A: Most well-known seed suppliers and collectors would already be collecting and supplying seed in line with B grade (standard commercial) seed as per the RIAWA seed standards.  As the costs of accreditation are kept low, there is not expected to be any material change to seed supply pricing for B grade seed, except for those collectors whose practices do not currently meet the standards.

Some species are currently supplied commonly at the C grade (direct seeding) standard as they contain a lot of chaff or can be difficult to process. Therefore if B grade seed is required this could lead to an increase in unit pricing, although this would also see an increase in seed purity requiring less seed to be purchased, and potentially representing better value for money.

A grade seed (commercial plus) requires a filled seeds per gram count, and this would therefore require additional testing and incur additional costs.  However, it will provide greater certainty as to the quality of individual seed lots.

As there is currently no industry standard for the grading of various species, RIAWA will be seeking to define minimum purity levels for the various grades in the near future.

Q: Does accreditation mean that I have to provide a viability test with every batch of accredited seed that I supply?

A: No.  Only two grades of seed supply: Conservation Grade, and A Grade (Commercial Plus) require viability tests to be reported at point of sale.  B Grade (Standard Commercial) and C Grade (Seeding Grade) seed, which are the grades at which most sales will occur, do not require viability testing.

Q: Is the system audited?

A: The system is being rolled out in two phases.  In the current phase, Phase 1, the audit is limited to photographic evidence and phone interviews. Phase 2 will be implemented when there is sufficient adoption by industry of the accreditation system to fund an independent auditor to conduct in-person initial assessments, and periodic audits of accredited suppliers.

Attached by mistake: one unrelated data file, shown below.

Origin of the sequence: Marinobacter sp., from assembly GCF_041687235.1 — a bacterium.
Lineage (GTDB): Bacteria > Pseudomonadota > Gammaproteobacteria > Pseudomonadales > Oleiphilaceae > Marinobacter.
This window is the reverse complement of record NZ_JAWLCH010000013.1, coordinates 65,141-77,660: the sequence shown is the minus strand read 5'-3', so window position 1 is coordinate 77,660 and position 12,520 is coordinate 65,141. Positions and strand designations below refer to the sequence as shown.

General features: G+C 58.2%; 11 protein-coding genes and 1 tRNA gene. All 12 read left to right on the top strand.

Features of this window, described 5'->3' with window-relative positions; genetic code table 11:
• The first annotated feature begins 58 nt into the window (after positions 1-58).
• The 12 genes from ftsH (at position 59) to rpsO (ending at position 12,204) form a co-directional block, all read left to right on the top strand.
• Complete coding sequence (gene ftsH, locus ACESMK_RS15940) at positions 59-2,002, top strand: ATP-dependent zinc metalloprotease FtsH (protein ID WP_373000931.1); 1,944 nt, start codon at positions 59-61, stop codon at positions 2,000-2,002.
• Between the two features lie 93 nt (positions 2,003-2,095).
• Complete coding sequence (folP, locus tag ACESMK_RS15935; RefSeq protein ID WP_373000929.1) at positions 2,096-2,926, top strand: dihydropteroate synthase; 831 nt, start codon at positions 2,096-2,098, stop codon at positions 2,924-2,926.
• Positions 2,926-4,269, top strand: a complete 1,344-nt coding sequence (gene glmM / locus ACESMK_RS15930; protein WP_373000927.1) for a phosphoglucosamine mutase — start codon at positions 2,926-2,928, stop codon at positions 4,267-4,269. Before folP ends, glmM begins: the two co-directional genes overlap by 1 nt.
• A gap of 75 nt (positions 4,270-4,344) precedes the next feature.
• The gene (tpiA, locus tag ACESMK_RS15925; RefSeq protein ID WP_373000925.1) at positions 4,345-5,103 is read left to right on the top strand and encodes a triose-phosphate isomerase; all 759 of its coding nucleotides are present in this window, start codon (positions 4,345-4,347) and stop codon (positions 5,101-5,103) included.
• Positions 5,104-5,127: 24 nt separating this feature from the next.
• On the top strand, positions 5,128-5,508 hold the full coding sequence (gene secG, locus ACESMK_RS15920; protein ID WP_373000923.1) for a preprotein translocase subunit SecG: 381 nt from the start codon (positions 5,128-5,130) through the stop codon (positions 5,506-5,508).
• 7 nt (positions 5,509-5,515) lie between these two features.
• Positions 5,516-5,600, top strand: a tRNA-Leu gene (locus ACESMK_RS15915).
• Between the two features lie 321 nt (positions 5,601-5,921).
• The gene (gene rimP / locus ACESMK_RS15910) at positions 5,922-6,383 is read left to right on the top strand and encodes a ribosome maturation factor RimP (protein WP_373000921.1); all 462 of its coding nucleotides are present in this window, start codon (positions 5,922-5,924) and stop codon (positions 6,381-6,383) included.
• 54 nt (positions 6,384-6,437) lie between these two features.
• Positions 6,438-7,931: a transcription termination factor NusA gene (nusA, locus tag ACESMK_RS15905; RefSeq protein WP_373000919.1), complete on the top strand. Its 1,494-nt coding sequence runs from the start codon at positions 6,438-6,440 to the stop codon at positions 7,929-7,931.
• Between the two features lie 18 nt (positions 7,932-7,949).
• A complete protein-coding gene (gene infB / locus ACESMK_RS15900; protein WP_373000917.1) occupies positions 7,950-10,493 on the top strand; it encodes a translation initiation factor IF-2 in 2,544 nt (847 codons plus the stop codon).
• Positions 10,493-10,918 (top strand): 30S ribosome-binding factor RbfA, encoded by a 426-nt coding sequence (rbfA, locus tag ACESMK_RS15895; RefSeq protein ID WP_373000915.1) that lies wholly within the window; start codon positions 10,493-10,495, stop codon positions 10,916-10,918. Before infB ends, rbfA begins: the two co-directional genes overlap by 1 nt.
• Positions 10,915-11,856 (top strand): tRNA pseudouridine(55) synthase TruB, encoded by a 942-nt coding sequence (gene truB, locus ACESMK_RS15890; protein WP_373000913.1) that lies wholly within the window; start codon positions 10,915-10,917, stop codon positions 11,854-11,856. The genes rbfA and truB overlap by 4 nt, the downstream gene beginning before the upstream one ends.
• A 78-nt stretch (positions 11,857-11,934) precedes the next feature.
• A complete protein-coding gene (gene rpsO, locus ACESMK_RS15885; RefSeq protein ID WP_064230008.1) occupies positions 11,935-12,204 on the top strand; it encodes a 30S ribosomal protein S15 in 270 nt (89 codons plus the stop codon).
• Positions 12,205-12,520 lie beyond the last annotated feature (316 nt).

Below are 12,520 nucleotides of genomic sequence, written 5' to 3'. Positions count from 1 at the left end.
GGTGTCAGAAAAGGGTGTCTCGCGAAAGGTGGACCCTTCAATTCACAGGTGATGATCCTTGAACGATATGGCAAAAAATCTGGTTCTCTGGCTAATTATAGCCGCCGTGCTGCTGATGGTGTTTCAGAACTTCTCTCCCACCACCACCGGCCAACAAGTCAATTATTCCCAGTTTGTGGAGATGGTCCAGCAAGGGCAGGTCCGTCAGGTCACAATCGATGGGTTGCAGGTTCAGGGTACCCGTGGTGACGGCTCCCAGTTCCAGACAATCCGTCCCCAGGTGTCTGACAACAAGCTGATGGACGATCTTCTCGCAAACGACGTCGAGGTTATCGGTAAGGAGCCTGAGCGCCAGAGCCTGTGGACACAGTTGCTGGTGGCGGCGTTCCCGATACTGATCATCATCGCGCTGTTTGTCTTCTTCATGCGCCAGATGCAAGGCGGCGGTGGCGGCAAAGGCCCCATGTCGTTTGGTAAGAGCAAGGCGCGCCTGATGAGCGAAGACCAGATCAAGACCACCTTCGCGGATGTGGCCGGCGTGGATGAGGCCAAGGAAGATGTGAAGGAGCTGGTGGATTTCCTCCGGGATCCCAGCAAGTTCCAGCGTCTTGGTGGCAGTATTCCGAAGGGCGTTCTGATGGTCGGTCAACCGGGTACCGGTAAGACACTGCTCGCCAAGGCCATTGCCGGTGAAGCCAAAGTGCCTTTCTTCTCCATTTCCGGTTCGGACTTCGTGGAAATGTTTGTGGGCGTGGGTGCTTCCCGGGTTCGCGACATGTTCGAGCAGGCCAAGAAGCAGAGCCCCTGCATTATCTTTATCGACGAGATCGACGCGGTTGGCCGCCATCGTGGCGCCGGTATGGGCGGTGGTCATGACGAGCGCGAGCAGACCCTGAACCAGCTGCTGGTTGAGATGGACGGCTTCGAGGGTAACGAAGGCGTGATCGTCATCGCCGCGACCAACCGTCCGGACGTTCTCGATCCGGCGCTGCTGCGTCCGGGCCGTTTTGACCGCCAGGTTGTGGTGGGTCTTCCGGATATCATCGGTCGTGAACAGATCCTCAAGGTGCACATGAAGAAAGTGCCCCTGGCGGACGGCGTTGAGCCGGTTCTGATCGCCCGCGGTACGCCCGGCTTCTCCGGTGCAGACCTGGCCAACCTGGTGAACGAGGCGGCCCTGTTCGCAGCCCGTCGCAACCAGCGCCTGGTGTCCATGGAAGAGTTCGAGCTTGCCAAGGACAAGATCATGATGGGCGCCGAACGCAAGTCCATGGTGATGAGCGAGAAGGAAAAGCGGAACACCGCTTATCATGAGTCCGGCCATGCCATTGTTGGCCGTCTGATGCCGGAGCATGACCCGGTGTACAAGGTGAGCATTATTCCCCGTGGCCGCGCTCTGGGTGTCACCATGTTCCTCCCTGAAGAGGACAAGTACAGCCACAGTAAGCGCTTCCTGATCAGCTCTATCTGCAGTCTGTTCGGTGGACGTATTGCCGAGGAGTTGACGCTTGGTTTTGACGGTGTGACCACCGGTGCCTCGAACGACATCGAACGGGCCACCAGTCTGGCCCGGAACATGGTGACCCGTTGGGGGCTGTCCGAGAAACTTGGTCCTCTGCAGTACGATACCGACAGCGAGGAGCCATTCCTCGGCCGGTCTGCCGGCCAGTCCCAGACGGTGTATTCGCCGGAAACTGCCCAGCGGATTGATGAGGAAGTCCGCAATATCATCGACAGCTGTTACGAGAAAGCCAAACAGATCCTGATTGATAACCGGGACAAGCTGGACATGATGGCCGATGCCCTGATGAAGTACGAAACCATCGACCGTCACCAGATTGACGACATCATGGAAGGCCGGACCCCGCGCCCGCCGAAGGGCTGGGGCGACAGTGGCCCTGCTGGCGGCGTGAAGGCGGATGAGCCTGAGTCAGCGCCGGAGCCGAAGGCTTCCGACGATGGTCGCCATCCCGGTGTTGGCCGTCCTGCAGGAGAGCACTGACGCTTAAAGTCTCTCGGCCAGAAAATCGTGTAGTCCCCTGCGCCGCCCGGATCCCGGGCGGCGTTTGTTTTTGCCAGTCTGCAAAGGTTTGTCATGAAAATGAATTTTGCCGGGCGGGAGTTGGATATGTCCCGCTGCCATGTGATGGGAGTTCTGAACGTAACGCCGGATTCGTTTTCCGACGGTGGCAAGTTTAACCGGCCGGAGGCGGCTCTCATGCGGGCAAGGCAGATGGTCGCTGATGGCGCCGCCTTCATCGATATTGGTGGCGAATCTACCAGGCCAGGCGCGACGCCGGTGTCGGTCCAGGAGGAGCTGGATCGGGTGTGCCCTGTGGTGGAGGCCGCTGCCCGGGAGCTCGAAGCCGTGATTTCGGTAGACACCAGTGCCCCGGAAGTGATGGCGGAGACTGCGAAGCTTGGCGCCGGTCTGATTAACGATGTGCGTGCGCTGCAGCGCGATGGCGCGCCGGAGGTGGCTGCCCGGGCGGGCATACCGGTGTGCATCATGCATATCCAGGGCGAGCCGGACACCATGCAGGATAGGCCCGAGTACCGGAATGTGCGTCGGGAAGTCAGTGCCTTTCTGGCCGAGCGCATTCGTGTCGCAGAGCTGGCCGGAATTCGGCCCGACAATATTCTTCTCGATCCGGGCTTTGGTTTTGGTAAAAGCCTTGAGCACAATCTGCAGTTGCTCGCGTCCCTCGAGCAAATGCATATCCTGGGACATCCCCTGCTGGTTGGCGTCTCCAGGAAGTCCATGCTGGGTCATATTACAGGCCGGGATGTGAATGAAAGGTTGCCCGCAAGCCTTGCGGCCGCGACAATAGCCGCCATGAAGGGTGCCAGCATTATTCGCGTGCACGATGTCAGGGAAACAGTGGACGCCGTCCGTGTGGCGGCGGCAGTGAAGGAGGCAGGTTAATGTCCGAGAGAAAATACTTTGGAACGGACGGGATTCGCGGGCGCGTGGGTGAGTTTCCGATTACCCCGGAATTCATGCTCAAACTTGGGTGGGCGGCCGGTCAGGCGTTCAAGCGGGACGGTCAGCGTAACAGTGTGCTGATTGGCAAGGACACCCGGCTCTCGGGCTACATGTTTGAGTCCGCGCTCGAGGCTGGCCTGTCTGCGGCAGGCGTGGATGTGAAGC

Q: How can collectors and suppliers apply to become accredited?

A: There are separate application forms for collectors and suppliers/traders.  Each form contains specific questions to determine the applicant’s ability and knowledge in collecting and/or supplying native seeds. Photographic evidence is sometimes requested to give evidence to support answers (e.g. photograph of a microscope).

Q: If I am an accredited seed supplier, do all of my collectors need to be accredited?

A: No, however, you can only promote and sell seed as RIAWA accredited if it has been collected according to the standards (i.e. by accredited collected).  If seed has been collected outside of the standards it should be identified as non-accredited to prospective purchasers.

Q: What happens if a seed buyer raises an issue about an accredited seed buyer or collector?

A: If an issue is reported to the committee there may be an in-person investigation.  If it is determined that there has a breach of the standards then the supplier or collector’s accreditation may be suspended until they can demonstrate that the issue has been resolved and should not occur again. If the collector or supplier does not resolve the issue, rescinding accreditation is a possibility.

Q: What are the costs associated with becoming accredited?

A: The table below shows the applicable costs:

Type Accreditation Application/ Renewal Fee RIAWA Membership

(if not already a member)

Corporate / Trader $100 $200 $300
Individual Collector $50 $100 $150
Q: What happens when an accredited collector leaves an accredited supplier?

A: The accredited collector should inform RIAWA that they no longer work for that supplier and their current status (e.g. working for a new supplier or freelance). RIAWA will then update their records accordingly.